A Perfect Darling by Mackenzie Belcastro
I spun left, then right, watching the silver silk ripple.
“Smile,” I told myself.
My lips twitched in their corners, then fizzled, straightening.
“Scarlet,” mum cried. “Are you almost ready to go?”
I looked at the door, wishing I had powers like Matilda to move things with my eyes.
“Julia’s just called,” her voice rang again, “she'll be here in five.”
I said, “I’ll be ready,” flicking my gaze back to the face in the mirror.
I listened as it hissed, told me to “quit being like this,” to “be excited,” to “feel grateful to be going to a birthday party”—my birthday party it pointed out, to “stop sulking like a broken, little princess.”
I furrowed my eyebrows, watched it do the same.
“Relax,” it went on, mumbling platitudes that had no real link to me, my life or my happiness, “It’s not as if you won’t know everyone there anyway.”
Then I thought, And therein lies the problem.
I smoothed my hand over the slippery silk, trying to push my truth to the back of my mind. But it was being stubborn, sticking to its favourite place: up front and centre. There it showed me bobbing and weaving my way through a room crowded with people, desperate to escape. My throat was clutched by my hands. I was suffocating, silently—
I shook my head. “Yeah?”
“Julia’s mother’s pulling up now!”
“Okay, I’m coming!”
I rolled my eyes, adding, “In just a minute” to my reflection. Biting that last word “minute,” because I wished I could have had longer.
I stepped back and assessed the effect of it all: the dress, the flats, the necklace, the earrings, the nude lipgloss. I was a walking line of silver, so pale I may not have even existed.
I walked over to my bedside table and picked up the tiny jewelled box that lived there. I’d bought it when I was six at a market, lured in by its colour and promise of enchantment. Its weight felt good in my hand, its rhinestones soothing in their press against my skin. I clicked it open and released my answer to all the silver: a yellow, floral pendant given to me by Lizzie five years ago today, when I’d turned eight.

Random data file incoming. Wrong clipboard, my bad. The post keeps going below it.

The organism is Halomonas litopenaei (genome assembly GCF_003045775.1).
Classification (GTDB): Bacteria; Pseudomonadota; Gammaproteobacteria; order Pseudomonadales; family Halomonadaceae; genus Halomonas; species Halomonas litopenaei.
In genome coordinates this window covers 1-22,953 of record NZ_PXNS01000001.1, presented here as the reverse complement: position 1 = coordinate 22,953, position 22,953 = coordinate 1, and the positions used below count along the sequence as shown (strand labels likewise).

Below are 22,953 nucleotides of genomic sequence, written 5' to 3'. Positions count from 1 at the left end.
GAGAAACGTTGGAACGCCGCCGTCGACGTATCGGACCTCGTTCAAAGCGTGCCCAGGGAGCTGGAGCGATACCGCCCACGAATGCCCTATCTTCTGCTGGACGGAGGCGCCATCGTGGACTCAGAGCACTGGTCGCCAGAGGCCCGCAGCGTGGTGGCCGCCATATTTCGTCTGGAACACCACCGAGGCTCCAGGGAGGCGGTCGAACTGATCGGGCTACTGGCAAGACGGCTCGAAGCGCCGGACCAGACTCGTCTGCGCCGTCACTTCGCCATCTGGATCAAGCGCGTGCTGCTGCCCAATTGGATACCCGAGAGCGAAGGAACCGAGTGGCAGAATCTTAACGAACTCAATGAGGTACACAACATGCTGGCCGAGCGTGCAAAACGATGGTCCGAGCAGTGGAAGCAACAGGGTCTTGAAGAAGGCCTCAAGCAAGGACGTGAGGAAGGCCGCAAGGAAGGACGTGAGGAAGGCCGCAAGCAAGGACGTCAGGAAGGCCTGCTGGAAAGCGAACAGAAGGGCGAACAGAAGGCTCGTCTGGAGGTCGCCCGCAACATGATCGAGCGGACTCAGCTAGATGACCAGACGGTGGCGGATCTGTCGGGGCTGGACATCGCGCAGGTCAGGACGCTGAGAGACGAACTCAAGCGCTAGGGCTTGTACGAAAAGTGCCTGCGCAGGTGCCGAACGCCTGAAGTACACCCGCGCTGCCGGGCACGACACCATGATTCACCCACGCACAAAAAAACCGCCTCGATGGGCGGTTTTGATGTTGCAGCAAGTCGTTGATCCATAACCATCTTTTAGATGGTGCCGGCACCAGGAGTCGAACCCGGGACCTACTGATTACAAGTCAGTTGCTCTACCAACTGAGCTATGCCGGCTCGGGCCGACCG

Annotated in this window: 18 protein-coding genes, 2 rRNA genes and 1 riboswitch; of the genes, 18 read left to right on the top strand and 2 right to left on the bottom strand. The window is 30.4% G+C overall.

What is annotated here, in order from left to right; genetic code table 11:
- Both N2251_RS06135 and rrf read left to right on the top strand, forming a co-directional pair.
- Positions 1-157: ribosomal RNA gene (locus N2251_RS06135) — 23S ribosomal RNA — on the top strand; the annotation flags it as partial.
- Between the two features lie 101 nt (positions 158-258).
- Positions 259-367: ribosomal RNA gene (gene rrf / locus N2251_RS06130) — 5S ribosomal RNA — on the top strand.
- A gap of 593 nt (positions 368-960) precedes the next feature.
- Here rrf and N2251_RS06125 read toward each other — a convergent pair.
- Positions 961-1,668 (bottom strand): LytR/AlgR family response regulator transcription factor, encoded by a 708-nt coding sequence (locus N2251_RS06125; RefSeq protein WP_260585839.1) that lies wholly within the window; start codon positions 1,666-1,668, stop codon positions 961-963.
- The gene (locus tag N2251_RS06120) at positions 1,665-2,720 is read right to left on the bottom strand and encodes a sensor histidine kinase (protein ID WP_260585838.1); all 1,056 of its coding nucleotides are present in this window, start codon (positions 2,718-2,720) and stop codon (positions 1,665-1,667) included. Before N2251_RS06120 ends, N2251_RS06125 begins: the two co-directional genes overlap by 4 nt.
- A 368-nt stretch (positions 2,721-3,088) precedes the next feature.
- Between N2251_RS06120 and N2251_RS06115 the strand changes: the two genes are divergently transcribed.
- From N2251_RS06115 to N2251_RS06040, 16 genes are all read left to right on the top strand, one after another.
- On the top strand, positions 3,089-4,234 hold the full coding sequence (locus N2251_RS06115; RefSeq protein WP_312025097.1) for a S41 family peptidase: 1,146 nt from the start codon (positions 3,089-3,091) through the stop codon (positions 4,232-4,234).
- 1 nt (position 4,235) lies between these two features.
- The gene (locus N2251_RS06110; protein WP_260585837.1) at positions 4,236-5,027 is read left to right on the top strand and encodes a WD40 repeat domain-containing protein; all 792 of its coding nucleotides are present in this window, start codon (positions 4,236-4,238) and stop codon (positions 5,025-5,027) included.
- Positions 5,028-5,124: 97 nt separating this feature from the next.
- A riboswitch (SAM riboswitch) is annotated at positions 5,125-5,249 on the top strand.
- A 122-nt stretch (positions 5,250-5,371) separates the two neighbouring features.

I strung it onto the chain around my neck and walked back to the mirror. The sun, setting, struck it with its ray, made it glint. I smiled, knowing I shouldn’t, knowing I ought to have outgrown it by now—kept the little thing in its gilded cage—but I couldn't. I couldn’t help myself. I felt calm with it there, near my heart.
I sighed at my reflection, picked up my beaded clutch, and trickled down the stairs. I wished Lizzie hadn’t gone back to boarding school. Lizzie was my only true friend. We met when we were still tots bumbling around in a sandbox with butterfly clips in our hair. Neither one of us were very talkative, but somehow we started building sandcastles together. For weeks we didn’t share more than a few words, just that little pink shovel, and those yellow plastic buckets. I’d felt like she understood me though, felt like she wasn’t so surface level like the others in my class at school. Then one day I’d found out my inkling was true, and the reason why.
She’d said, “My sister was taken. That’s why I’m so sad all the time.” I hadn’t known what to say, so I’d just passed her the shovel and my Ziplock bag of Teddy Graham crackers and nodded.